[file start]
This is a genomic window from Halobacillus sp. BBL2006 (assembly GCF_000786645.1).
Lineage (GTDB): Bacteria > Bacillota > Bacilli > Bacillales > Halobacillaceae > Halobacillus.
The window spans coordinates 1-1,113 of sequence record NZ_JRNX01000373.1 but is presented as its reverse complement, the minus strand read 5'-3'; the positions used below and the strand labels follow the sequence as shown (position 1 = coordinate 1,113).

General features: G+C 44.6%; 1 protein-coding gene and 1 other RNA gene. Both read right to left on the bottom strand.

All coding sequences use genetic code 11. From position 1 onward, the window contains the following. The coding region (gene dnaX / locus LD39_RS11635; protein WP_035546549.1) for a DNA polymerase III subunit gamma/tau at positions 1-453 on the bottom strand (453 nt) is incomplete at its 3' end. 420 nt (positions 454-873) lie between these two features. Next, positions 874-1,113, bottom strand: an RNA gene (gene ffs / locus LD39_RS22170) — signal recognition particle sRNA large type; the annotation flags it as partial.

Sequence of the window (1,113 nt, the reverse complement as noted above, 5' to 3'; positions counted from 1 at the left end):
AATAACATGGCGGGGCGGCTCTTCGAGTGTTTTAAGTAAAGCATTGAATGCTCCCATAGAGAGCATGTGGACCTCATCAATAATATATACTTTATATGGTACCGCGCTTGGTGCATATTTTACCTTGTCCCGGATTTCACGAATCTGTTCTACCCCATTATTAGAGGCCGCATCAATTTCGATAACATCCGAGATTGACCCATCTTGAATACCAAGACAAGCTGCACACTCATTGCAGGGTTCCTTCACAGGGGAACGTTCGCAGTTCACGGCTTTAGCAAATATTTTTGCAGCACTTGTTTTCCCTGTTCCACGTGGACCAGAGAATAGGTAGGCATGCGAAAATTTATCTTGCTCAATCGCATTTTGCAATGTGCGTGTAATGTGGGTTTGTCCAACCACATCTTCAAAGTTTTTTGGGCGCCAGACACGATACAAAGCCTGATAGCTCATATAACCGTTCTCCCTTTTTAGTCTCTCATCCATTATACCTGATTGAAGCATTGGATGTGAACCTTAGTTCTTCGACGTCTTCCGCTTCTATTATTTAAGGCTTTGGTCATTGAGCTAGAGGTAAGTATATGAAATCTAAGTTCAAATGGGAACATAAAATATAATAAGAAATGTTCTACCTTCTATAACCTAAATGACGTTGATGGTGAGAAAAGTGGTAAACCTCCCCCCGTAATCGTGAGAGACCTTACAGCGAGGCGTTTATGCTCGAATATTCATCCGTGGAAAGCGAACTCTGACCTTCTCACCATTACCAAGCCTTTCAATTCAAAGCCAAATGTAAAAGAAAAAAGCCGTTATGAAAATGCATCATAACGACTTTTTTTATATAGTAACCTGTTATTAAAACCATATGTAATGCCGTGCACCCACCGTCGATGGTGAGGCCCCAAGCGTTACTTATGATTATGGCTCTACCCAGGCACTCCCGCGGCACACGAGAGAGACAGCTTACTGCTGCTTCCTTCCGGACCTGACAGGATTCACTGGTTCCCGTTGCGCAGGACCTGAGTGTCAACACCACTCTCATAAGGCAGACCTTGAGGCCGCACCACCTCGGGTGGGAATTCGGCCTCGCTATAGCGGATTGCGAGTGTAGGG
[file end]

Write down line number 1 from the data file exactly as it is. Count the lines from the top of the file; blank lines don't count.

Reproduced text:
This is a genomic window from Halobacillus sp. BBL2006 (assembly GCF_000786645.1).